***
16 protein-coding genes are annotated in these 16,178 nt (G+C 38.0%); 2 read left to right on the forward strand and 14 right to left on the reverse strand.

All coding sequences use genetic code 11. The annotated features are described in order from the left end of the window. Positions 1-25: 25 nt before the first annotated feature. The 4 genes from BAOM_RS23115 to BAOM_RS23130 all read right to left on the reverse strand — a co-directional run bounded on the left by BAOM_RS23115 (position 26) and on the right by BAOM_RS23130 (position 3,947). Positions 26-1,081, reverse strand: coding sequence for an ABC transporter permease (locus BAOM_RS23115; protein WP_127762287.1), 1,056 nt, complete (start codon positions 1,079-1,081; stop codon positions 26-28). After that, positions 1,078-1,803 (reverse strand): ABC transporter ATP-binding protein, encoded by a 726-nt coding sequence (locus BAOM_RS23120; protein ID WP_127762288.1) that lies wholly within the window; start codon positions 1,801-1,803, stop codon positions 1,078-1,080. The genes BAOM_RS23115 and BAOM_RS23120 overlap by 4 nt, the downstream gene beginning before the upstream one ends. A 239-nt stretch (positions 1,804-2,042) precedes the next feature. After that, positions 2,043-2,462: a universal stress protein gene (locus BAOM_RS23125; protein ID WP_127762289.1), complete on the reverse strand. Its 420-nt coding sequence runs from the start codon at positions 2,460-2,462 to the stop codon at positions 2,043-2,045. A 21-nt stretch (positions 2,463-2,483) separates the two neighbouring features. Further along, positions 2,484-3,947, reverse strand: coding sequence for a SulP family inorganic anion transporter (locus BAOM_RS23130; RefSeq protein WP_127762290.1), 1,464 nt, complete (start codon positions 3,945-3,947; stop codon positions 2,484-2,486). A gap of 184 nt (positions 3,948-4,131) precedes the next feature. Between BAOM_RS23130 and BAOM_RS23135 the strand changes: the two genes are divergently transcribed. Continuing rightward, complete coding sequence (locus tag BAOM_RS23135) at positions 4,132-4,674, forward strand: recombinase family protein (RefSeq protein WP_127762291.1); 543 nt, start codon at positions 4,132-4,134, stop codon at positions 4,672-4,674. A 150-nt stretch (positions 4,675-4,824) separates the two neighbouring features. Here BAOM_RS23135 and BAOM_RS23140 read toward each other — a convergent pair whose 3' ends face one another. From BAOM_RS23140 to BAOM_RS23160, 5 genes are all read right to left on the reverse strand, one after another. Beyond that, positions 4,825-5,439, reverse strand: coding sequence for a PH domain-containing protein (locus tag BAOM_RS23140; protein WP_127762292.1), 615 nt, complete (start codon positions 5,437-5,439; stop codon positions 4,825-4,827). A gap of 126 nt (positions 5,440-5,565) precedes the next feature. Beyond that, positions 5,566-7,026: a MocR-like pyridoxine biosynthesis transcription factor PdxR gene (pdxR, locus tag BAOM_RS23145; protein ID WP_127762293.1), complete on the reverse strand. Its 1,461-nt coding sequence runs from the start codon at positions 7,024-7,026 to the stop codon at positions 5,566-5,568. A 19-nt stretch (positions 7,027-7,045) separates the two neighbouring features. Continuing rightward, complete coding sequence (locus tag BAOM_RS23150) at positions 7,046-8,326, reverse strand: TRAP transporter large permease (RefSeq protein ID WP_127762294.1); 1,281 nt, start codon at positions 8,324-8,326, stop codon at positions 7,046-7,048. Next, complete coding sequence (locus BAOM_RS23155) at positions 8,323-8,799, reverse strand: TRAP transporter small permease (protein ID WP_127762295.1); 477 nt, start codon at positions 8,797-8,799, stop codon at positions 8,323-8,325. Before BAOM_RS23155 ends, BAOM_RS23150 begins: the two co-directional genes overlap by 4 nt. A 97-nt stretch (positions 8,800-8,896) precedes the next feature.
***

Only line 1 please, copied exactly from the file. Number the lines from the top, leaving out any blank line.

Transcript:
16 protein-coding genes are annotated in these 16,178 nt (G+C 38.0%); 2 read left to right on the forward strand and 14 right to left on the reverse strand.